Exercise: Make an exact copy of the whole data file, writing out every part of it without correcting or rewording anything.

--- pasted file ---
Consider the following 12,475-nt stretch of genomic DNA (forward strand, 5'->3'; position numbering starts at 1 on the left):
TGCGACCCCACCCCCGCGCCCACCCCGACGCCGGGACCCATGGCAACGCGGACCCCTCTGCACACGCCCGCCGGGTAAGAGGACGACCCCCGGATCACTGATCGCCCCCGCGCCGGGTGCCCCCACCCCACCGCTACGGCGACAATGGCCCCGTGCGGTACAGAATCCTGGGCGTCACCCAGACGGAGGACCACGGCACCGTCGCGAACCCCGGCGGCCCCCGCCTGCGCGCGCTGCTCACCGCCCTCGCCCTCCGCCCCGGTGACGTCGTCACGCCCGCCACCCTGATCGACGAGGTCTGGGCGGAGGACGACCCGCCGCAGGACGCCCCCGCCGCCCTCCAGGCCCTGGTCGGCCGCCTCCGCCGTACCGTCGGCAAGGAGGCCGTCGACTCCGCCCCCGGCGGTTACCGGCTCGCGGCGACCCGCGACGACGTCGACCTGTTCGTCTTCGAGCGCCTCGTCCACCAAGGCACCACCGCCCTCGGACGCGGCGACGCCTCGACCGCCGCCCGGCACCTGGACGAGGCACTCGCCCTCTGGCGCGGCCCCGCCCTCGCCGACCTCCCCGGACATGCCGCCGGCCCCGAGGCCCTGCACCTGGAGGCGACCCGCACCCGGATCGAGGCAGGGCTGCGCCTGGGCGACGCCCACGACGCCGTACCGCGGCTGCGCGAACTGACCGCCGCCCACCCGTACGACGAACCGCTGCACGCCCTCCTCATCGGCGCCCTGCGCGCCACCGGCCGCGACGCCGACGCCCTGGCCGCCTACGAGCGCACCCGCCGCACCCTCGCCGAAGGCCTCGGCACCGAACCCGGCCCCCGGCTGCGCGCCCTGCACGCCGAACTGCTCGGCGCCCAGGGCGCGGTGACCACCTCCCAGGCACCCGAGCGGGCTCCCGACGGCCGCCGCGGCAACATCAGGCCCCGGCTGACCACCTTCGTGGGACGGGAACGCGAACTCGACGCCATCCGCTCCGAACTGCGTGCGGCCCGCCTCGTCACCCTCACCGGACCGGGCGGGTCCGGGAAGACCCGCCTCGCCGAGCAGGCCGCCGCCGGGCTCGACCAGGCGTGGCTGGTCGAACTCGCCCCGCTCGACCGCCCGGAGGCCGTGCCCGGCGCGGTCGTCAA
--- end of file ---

Consider the following 12,475-nt stretch of genomic DNA (forward strand, 5'->3'; position numbering starts at 1 on the left):
TGCGACCCCACCCCCGCGCCCACCCCGACGCCGGGACCCATGGCAACGCGGACCCCTCTGCACACGCCCGCCGGGTAAGAGGACGACCCCCGGATCACTGATCGCCCCCGCGCCGGGTGCCCCCACCCCACCGCTACGGCGACAATGGCCCCGTGCGGTACAGAATCCTGGGCGTCACCCAGACGGAGGACCACGGCACCGTCGCGAACCCCGGCGGCCCCCGCCTGCGCGCGCTGCTCACCGCCCTCGCCCTCCGCCCCGGTGACGTCGTCACGCCCGCCACCCTGATCGACGAGGTCTGGGCGGAGGACGACCCGCCGCAGGACGCCCCCGCCGCCCTCCAGGCCCTGGTCGGCCGCCTCCGCCGTACCGTCGGCAAGGAGGCCGTCGACTCCGCCCCCGGCGGTTACCGGCTCGCGGCGACCCGCGACGACGTCGACCTGTTCGTCTTCGAGCGCCTCGTCCACCAAGGCACCACCGCCCTCGGACGCGGCGACGCCTCGACCGCCGCCCGGCACCTGGACGAGGCACTCGCCCTCTGGCGCGGCCCCGCCCTCGCCGACCTCCCCGGACATGCCGCCGGCCCCGAGGCCCTGCACCTGGAGGCGACCCGCACCCGGATCGAGGCAGGGCTGCGCCTGGGCGACGCCCACGACGCCGTACCGCGGCTGCGCGAACTGACCGCCGCCCACCCGTACGACGAACCGCTGCACGCCCTCCTCATCGGCGCCCTGCGCGCCACCGGCCGCGACGCCGACGCCCTGGCCGCCTACGAGCGCACCCGCCGCACCCTCGCCGAAGGCCTCGGCACCGAACCCGGCCCCCGGCTGCGCGCCCTGCACGCCGAACTGCTCGGCGCCCAGGGCGCGGTGACCACCTCCCAGGCACCCGAGCGGGCTCCCGACGGCCGCCGCGGCAACATCAGGCCCCGGCTGACCACCTTCGTGGGACGGGAACGCGAACTCGACGCCATCCGCTCCGAACTGCGTGCGGCCCGCCTCGTCACCCTCACCGGACCGGGCGGGTCCGGGAAGACCCGCCTCGCCGAGCAGGCCGCCGCCGGGCTCGACCAGGCGTGGCTGGTCGAACTCGCCCCGCTCGACCGCCCGGAGGCCGTGCCCGGCGCGGTCGTCAA